We have low data rate communications for scientific probes.  That's not the same thing as having a wide enough pipe for crewed missions.  Why do you think NASA is working on laser communications?  Even their science missions are becoming limited by available bandwidth as the computing power of the latest generation of rad-hard solid state electronics produces reams of data to send back to Earth.

Surely that just because the probes are small. Won't Space X be able to take a large transmitter dish with them?

As to your other points:

Methane is "just fine" if you want to spend lots of money on flying gas to orbit.  For this to be economical for potential paying customers, a better propulsion system is required.  That's what combined chemical and electric propulsion provides.  No Methalox rocket engine has flown to space yet, so it's flight heritage is zero.  Hall thrusters, on the other hand, are far more of a flight proven in-space propulsion technology.

The cost of space transport is not relevant if Space X are making a profit. They can definitely make a profit at $10,000 per kg in my view.  Mass colonisation can follow later on.


SpaceX "actually needs" inflatables that Bigelow Aerospace makes to live inside something other than the rocket.  There's no permanent human presence on Mars if SpaceX's rocket is the only habitable place on Mars.  If the rocket has to leave Mars to come back to Earth, do the people already on Mars hold their breath until another rocket shows up or do they leave in the habitable structure on Mars?

It's not clear to me they need a Bigelow inflatable.  If they have a pressurised Rover vehicle that can be used for temporary accommodation on the surface (probably no more than one or two sols) before the hab is constructed. I envisage that being semi-automatic assembly.


Let's Go to Mars...Google on: Fast Track to Mars blogspot.com

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#86 2018-11-12 19:00:58

kbd512
Moderator
Registered: 2015-01-02
Posts: 2,995

Re: Journey time to Mars...

Louis,

The data rate isn't solely determined by the size of the satellite dish.  There's a little more to it than that.  This was something I dealt with in the Navy.  The size of our satellite dish wasn't what typically degraded data transmission rate.  A bigger dish could help, but only to a point.  Lasers can transmit more data at higher rates with a greater signal to noise ratio than is practical for the types of radio frequency communications equipment in common use for long distance communication purposes.  The frequency of the carrier signal and the error rates from poor signal quality have a lot to do with it.

They can't make a profit without a product people can afford to buy.  Ask people you know how many of them would sell everything they own to move to Mars to live in a tent and tend to a farm like a farmer does.  Get back to us after you do.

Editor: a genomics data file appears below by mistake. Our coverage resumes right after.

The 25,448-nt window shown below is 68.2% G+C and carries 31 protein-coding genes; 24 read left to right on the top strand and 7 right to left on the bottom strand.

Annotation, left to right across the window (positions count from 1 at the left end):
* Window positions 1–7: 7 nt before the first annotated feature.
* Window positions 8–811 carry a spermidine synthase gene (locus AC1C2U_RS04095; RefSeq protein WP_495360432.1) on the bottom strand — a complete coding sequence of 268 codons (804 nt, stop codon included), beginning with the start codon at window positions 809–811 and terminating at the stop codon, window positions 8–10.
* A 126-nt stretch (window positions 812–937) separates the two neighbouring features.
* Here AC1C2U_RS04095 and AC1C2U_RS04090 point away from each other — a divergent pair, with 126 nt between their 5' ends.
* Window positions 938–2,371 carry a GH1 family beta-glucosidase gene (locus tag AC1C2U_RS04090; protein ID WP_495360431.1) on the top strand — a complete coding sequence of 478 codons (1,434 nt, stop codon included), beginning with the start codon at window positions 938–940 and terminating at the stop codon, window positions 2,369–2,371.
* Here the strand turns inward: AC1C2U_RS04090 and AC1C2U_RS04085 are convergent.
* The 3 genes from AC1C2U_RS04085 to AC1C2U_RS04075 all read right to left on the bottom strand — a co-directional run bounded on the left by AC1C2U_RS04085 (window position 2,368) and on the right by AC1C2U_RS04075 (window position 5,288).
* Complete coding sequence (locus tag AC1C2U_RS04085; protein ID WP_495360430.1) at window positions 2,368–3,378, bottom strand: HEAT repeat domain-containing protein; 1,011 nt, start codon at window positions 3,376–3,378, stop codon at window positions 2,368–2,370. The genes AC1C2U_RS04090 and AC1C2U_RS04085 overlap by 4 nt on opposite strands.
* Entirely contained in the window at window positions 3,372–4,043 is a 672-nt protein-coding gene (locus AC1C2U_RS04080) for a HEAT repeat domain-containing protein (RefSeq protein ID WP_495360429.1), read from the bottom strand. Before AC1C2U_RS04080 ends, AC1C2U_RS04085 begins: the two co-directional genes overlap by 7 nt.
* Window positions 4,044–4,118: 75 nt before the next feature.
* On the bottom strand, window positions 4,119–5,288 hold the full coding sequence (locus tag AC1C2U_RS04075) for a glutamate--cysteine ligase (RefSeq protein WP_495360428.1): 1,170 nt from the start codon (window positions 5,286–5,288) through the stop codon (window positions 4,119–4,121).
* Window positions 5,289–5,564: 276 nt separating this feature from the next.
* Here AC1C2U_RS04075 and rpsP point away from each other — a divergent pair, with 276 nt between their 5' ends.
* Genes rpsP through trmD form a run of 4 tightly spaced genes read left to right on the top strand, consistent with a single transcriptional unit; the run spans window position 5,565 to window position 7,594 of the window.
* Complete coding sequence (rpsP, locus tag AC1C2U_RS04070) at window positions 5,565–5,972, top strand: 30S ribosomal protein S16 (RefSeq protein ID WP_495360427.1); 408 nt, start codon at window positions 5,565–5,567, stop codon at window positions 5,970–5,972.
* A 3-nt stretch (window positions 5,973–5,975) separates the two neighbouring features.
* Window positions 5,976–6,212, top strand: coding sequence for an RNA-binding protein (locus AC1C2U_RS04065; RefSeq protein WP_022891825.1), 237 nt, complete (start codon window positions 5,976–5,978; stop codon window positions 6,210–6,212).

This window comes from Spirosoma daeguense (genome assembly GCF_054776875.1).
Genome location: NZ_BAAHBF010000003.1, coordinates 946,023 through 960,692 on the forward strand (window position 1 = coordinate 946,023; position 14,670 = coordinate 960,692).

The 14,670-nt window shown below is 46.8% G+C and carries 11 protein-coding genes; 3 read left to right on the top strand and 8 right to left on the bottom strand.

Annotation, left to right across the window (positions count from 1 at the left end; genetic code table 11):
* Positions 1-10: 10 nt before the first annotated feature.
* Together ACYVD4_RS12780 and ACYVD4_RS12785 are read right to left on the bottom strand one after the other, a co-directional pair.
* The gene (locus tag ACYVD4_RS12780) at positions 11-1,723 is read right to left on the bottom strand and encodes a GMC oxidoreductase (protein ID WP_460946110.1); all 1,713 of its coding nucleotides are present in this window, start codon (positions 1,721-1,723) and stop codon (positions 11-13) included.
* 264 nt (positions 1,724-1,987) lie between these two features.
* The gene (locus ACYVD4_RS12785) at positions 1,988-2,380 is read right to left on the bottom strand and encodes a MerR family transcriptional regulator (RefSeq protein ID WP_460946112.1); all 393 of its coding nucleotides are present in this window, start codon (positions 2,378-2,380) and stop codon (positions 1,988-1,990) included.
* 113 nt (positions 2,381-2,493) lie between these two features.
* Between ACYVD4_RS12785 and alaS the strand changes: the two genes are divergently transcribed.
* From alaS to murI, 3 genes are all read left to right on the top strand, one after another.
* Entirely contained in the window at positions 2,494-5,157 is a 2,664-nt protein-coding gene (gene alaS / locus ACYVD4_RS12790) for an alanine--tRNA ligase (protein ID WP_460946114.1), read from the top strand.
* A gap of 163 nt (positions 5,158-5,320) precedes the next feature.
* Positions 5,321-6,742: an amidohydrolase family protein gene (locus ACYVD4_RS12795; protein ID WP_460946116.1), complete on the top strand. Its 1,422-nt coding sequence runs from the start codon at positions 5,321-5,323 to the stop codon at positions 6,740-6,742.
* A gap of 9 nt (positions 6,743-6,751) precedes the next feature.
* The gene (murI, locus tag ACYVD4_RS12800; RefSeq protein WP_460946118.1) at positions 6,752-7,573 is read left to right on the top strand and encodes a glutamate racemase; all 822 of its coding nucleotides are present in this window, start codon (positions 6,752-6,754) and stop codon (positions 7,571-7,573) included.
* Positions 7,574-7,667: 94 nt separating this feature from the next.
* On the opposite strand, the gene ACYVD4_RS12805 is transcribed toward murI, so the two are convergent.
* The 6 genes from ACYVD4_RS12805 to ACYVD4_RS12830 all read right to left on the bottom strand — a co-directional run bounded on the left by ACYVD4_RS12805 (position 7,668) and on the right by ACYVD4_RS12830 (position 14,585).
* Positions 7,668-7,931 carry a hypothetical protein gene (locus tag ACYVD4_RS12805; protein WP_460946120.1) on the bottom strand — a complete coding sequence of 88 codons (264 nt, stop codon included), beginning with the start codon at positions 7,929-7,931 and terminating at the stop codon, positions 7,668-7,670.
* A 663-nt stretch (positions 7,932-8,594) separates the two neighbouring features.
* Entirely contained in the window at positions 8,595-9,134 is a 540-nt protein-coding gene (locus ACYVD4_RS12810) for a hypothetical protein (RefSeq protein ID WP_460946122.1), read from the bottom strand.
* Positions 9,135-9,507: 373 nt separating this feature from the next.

SpaceX doesn't absolutely have to buy an inflatable from Bigelow Aerospace, but no other company I know of makes inflatables that have been long duration tested in space.  I find the idea that they could make their own to be possible but implausible.  It's taken decades to develop the technology.

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#87 2018-11-12 19:27:47

louis
Member
From: UK
Registered: 2008-03-24
Posts: 5,110

Re: Journey time to Mars...

kbd512 wrote:

Louis,

The data rate isn't solely determined by the size of the satellite dish.  There's a little more to it than that.  This was something I dealt with in the Navy.  The size of our satellite dish wasn't what typically degraded data transmission rate.  A bigger dish could help, but only to a point.  Lasers can transmit more data at higher rates with a greater signal to noise ratio than is practical for the types of radio frequency communications equipment in common use for long distance communication purposes.  The frequency of the carrier signal and the error rates from poor signal quality have a lot to do with it.

Well your experience is interesting but I guess whatever the method (dish or otherwise): (a) there is a relationship between mass of equipment and strength of signal (so the question is simply how many tonnes do we have to take to Mars to be able to return rich quantities of data e.g. real time video*) and (b) our receiving dishes on Earth are geared to receive extremely weak signals (because we are looking into the far reaches of the cosmos).

* I am guessing we can probably do that with 5 tonnes (plus using our PV energy system), but happy to be persuaded otherwise.